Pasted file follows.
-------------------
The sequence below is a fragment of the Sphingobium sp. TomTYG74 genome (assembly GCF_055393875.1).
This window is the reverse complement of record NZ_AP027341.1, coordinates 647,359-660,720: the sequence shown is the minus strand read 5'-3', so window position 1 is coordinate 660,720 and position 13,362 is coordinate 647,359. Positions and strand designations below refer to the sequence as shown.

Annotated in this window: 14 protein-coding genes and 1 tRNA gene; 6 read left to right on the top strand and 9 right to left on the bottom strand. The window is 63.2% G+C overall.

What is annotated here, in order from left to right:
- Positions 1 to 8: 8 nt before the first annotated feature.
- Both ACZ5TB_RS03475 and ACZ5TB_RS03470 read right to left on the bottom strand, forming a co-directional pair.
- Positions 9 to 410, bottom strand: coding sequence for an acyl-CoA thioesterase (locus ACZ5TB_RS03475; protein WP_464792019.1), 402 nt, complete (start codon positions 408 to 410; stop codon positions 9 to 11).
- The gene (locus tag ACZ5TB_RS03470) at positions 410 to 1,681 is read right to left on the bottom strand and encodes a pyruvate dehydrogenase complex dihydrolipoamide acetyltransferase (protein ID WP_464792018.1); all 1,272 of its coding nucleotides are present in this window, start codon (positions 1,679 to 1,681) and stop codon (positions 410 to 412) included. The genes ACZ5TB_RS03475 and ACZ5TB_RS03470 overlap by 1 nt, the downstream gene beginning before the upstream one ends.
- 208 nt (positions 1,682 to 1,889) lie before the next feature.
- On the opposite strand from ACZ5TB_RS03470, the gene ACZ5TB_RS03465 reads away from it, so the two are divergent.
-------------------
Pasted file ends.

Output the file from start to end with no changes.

The sequence below is a fragment of the Sphingobium sp. TomTYG74 genome (assembly GCF_055393875.1).
This window is the reverse complement of record NZ_AP027341.1, coordinates 647,359-660,720: the sequence shown is the minus strand read 5'-3', so window position 1 is coordinate 660,720 and position 13,362 is coordinate 647,359. Positions and strand designations below refer to the sequence as shown.

Annotated in this window: 14 protein-coding genes and 1 tRNA gene; 6 read left to right on the top strand and 9 right to left on the bottom strand. The window is 63.2% G+C overall.

What is annotated here, in order from left to right:
- Positions 1 to 8: 8 nt before the first annotated feature.
- Both ACZ5TB_RS03475 and ACZ5TB_RS03470 read right to left on the bottom strand, forming a co-directional pair.
- Positions 9 to 410, bottom strand: coding sequence for an acyl-CoA thioesterase (locus ACZ5TB_RS03475; protein WP_464792019.1), 402 nt, complete (start codon positions 408 to 410; stop codon positions 9 to 11).
- The gene (locus tag ACZ5TB_RS03470) at positions 410 to 1,681 is read right to left on the bottom strand and encodes a pyruvate dehydrogenase complex dihydrolipoamide acetyltransferase (protein ID WP_464792018.1); all 1,272 of its coding nucleotides are present in this window, start codon (positions 1,679 to 1,681) and stop codon (positions 410 to 412) included. The genes ACZ5TB_RS03475 and ACZ5TB_RS03470 overlap by 1 nt, the downstream gene beginning before the upstream one ends.
- 208 nt (positions 1,682 to 1,889) lie before the next feature.
- On the opposite strand from ACZ5TB_RS03470, the gene ACZ5TB_RS03465 reads away from it, so the two are divergent.